Richard Seymour is a writer, broadcaster and socialist, raised in Northern Ireland and currently based in London. He is the author of The Liberal Defence of Murder (2008), Unhitched: The Trial of Christopher Hitchens (2012), and Against Austerity (2014). A contributing editor of Salvage, he also writes for The Guardian, the London Review of Books, and many other publications. He currently presents a programme, ‘Media Review’, for TeleSur, and has previously appeared on BBC, Al Jazeera and C-Span. He is finishing a PhD at the London School of Economics, where he also teaches.
by Richard Seymour
The Talmud tells a story of how Eleazar (2 Macc. 6) was tortured to death for refusing to swallow pork that was forced into his mouth by the Greek authorities. The forces of King Antiochus, determined to force the Jews to abandon their barbaric ancestral customs, were instructed to put to death every Jew who refused to assimilate to Greek culture.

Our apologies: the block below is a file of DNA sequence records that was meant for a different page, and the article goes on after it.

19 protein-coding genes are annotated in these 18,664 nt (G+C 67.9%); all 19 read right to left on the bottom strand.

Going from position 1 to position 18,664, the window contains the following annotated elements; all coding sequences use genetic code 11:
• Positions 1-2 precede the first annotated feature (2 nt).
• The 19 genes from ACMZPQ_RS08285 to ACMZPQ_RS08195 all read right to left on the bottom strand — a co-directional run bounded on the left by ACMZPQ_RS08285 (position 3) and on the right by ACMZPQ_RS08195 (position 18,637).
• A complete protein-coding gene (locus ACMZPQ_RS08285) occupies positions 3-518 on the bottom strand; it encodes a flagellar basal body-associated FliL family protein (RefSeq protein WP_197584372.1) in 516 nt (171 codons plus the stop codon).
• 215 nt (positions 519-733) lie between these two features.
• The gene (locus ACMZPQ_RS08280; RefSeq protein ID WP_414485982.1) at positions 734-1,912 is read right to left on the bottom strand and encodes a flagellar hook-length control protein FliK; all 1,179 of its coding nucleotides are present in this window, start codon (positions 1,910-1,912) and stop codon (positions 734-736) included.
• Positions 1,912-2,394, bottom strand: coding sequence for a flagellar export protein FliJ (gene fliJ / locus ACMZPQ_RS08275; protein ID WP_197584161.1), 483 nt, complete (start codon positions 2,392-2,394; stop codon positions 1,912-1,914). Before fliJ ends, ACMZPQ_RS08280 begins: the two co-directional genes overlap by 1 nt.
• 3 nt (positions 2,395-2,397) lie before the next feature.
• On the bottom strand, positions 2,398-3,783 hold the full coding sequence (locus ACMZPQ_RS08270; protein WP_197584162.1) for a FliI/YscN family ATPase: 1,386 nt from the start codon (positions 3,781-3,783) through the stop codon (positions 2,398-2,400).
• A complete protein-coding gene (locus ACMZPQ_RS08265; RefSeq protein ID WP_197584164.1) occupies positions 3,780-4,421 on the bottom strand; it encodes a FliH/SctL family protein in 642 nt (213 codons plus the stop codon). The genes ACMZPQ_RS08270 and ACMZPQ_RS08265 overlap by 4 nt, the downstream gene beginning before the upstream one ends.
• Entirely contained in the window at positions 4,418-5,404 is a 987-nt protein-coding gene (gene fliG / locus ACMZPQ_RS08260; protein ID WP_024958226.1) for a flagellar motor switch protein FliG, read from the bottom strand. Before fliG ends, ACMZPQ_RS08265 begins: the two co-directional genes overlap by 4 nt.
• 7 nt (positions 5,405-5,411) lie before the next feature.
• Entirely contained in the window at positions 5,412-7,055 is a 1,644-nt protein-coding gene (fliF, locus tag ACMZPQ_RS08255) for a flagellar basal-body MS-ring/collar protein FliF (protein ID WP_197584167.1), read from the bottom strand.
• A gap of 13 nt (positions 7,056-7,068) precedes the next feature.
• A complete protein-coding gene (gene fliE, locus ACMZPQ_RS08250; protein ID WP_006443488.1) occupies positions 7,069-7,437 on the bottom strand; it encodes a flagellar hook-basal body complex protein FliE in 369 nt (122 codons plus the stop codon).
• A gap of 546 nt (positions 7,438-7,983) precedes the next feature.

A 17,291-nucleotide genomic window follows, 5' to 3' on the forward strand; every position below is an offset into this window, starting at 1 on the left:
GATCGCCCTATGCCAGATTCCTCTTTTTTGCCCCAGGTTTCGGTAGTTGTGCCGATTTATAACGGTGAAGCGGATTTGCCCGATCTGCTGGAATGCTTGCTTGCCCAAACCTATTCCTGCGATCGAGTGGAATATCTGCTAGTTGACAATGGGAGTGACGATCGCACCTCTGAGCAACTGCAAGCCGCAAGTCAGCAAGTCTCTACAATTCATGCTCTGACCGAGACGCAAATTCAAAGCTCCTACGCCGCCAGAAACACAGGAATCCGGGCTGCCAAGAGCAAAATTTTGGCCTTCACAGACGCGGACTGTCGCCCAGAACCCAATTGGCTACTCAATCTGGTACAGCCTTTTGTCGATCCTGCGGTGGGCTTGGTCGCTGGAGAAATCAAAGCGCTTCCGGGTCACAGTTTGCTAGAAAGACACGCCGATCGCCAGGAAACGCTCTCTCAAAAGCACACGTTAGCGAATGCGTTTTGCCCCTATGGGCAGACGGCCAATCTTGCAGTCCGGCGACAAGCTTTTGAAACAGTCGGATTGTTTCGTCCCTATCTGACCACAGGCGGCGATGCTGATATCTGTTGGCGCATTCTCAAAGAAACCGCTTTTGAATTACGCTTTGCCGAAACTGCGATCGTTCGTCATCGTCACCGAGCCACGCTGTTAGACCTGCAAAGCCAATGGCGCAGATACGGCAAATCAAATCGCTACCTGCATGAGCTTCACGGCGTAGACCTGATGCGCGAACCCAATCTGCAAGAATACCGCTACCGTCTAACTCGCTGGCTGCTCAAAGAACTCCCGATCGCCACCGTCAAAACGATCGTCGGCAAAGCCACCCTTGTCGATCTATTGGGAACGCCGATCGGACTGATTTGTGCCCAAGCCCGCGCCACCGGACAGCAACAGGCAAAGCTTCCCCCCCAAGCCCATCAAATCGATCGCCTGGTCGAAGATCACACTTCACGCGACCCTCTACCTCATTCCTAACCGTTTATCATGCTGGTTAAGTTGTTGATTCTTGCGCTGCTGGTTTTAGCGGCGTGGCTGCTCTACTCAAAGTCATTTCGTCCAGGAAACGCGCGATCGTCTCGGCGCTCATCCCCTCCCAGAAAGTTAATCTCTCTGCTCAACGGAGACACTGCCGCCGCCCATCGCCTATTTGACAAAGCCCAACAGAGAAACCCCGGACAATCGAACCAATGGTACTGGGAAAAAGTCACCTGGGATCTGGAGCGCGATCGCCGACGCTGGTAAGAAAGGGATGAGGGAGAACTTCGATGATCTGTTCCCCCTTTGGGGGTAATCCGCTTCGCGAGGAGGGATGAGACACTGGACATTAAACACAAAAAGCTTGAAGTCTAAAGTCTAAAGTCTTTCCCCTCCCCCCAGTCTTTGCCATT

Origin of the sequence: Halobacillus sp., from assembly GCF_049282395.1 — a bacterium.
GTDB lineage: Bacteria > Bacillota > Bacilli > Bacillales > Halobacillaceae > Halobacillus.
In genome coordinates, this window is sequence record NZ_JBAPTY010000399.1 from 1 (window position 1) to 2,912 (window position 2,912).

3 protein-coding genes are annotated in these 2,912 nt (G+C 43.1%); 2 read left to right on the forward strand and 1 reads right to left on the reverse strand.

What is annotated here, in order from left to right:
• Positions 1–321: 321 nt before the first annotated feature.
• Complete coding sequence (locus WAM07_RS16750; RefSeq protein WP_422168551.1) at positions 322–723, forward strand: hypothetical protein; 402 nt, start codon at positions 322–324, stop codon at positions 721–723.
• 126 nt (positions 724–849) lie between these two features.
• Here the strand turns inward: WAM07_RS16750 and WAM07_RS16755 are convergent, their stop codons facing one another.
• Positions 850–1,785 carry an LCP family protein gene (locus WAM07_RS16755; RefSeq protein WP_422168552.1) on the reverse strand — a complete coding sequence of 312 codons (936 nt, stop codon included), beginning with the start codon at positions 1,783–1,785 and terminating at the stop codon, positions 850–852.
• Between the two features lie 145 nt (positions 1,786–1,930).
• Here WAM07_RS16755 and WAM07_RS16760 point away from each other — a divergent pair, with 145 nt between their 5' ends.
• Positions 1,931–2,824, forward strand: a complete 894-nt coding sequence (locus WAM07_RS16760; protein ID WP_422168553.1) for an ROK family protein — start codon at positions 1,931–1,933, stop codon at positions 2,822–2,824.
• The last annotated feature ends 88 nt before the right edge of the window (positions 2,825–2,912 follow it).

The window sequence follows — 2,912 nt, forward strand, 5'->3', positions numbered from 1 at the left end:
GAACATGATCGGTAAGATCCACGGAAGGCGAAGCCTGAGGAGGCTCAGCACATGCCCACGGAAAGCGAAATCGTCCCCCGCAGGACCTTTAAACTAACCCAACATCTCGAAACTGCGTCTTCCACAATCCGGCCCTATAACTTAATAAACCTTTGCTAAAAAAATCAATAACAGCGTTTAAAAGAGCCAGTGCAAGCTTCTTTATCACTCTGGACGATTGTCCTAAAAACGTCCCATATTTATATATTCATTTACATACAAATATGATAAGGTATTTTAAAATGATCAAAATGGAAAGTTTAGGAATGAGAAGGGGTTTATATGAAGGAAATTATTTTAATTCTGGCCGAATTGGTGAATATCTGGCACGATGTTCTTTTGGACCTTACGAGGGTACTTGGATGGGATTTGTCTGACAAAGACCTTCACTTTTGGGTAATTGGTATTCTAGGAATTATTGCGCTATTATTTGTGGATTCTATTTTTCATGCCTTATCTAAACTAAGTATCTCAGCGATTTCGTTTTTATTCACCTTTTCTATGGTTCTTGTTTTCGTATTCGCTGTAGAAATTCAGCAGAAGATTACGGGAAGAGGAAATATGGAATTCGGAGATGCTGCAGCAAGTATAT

In the perverse logic of antisemitism, however, this came to mean that Jews were porcine, an idea which became the basis for folklore, stereotypes and proverbs. It was held simultaneously that Jews, by refusing pork, were setting themselves apart from and above their neighbours, and that they secretly craved the meat which they forbade themselves — even to the point of carnal desire. In England, a Christian man would eat bacon “to shew himself to be no Jew” (John Aubrey), but a Jew supposedly might make a crazed lunge for pig meat if given the chance. To force Jews to eat pork, as happened for example by state decree under the reign of Nicolas I of Russia, was considered both a condign humiliation and a fitting means to cultural assimilation.
by Richard Seymour
Corbyn’s first nationwide electoral test was always going to be an anticlimax. Judging from the spate of news articles, psephological analyses and briefings from Labour sources in the run up to the local elections, the party was supposed to be on course to lose around 200 council seats, and score the worst result for a Labour opposition in thirty-four years. As in Oldham West, the media and punditry worked themselves up into a wholly unjustified lather. It was unlikely, given Labour’s incremental improvement in the polls nationally, that it would go into meltdown (outside of Scotland). This is not for want of strenuous effort from certain quarters.